Symmetric and Antisymmetric Wavefunction

In summary: But if we broaden our perspective to take into account the whole atom as a system, then the electrons in the atom are indeed a part of the system.Yes, this is a valid point.In summary, the wavefunction for a multi-particle system must be either symmetric or antisymmetric, depending on the type of particles in the system. If the particles are interacting, the wavefunction must be antisymmetric.
  • #1
fog37
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Hello,

My understanding is that, for a multi-particle system, the overall wavefunction HAS to be either symmetric or antisymmetric. A wavefunction that is neither symmetric or antisymmetric must be converted into one that is one of the two types depending on the type of particles. For example, if the particles are fermions, the wavefunction MUST be antisymmetric. If the particles are bosons, the wavefunction must be symmetric.
  • Is this true for both non interacting and interacting particles of the same type? What if the particles were interacting? Would the antisymmetric/symmetric argument still hold?
  • What if some of the particles were bosons and some were fermions? What type of total wavefunction would be required?
The total wavefunction must include the spatial part and a spin part: ##\Psi(r,t,s) = \Phi(r,t) \chi (s)## and this is true also for multi-particle systems. If the overall wavefunction must be antisymmetric, it is possible for the spatial part to be symmetric while the spin part is antisymmetric.
  • In the previous posts, when discussing entanglement for two particles, we mention that a joint two-particle state that is separable, i.e. the product of two functions, is not entangled. Is that separable wavefunction symmetric, antisymmetric or neither? Bt isn't a product solution not an acceptable solution since if we interchanged the position variables ##x_1## and ##x_2## the pdf that we would obtain would change when it should instead remain the same since quantum particles are indistinguishable?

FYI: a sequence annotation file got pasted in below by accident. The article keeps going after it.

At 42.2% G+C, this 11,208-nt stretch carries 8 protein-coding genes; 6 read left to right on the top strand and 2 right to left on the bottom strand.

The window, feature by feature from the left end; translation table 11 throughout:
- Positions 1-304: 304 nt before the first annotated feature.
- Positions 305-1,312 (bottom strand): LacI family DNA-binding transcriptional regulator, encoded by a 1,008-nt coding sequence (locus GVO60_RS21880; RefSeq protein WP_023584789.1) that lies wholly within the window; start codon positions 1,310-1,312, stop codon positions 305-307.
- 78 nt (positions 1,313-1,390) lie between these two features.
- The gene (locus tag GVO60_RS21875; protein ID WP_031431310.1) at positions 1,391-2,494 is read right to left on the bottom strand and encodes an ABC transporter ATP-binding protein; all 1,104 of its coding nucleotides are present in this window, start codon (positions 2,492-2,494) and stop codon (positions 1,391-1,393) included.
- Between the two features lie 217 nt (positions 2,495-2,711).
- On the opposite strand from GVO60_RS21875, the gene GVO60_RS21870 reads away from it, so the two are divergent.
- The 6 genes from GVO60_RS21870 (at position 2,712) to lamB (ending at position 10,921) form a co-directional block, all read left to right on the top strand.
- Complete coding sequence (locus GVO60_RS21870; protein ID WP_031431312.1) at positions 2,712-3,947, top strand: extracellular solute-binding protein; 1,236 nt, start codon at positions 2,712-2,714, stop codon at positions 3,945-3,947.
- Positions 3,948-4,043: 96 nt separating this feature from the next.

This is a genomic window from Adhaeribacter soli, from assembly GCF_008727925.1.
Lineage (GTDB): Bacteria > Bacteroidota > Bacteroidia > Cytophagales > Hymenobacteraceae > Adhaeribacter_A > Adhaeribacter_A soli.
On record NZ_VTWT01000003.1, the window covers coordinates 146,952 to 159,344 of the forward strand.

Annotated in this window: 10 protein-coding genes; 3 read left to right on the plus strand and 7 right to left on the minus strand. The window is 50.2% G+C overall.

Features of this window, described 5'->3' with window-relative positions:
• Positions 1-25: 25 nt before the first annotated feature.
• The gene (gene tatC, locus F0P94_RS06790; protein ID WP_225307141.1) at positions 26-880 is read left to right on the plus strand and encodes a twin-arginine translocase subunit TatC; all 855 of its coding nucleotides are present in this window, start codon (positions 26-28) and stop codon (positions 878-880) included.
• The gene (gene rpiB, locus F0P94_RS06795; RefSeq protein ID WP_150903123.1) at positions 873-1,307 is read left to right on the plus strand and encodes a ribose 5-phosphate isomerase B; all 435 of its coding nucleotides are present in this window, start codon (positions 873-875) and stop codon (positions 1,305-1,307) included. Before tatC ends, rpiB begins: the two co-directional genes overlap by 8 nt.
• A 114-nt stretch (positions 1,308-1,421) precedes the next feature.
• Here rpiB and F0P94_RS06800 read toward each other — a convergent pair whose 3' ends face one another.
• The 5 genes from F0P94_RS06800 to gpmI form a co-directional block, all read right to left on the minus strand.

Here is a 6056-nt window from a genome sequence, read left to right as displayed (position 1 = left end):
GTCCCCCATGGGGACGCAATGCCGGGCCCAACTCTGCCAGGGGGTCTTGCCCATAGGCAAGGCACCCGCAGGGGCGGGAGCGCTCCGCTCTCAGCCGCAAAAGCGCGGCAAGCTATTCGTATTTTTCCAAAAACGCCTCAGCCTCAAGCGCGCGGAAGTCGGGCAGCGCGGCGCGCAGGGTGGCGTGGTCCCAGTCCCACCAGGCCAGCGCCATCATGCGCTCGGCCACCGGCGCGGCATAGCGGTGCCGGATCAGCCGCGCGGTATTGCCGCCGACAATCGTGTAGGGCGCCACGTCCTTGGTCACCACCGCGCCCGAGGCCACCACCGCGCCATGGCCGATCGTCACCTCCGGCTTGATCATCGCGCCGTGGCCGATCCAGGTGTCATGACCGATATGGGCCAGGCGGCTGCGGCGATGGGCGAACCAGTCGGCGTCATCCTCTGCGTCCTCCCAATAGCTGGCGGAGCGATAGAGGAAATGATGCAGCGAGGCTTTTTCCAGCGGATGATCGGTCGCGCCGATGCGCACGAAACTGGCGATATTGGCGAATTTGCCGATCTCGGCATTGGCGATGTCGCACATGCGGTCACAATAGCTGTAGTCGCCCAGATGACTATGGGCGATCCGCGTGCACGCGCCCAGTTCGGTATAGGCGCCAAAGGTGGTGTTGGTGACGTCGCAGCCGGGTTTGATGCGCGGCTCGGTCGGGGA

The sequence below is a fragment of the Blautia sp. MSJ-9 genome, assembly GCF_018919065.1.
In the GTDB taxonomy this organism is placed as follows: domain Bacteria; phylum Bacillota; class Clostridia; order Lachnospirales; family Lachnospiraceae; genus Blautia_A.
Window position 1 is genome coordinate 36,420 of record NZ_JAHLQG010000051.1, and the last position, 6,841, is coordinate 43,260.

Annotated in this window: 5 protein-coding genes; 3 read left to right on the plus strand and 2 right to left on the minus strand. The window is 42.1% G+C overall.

Thanks for any comments.
 
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  • #2
fog37 said:
My understanding is that, for a multi-particle system, the overall wavefunction HAS to be either symmetric or antisymmetric.

This is true for multi-particle systems in three dimensions. However, it is not true for some systems that are under constraints so the effective number of dimensions is fewer. For example, there are systems in which the degrees of freedom are effectively restricted to two dimensions, where these degrees of freedom can be "anyons", which don't have to exhibit boson or fermion (i.e., symmetric or antisymmetric) statistics. See here for a quick overview:

https://en.wikipedia.org/wiki/Anyon

That said, for purposes of this discussion, we probably want to restrict attention to three-dimensional systems where only boson and fermion statistics are possible.

fog37 said:
Is this true for both non interacting and interacting particles of the same type?

It's not a matter of particle "type". It's a matter of the total spin of the whole system. If the total spin is an integer, the system as a whole is a boson and its wave function is symmetric. If the total spin is a half integer, the system as a whole is a fermion and its wave function is antisymmetric.

fog37 said:
What if some of the particles were bosons and some were fermions?

Same answer here; you look at the total spin of the whole system.

It might help to stop yourself from thinking of the constituents of the system as "particles" with particular statistics, and just think of them as degrees of freedom of the system as a whole.

fog37 said:
If the overall wavefunction must be antisymmetric, it is possible for the spatial part to be symmetric while the spin part is antisymmetric.

Yes.

fog37 said:
a joint two-particle state that is separable, i.e. the product of two functions, is not entangled. Is that separable wavefunction symmetric, antisymmetric or neither?

Everything I said above about states of a multi-particle system applies whether the state of the system as a whole is separable or entangled. But if the state is separable, it obviously becomes simpler to analyze because it is a single product of functions. The key question is: what would "particle exchange" correspond to if the state was separable? If you can answer that, you should be able to answer the question you ask above.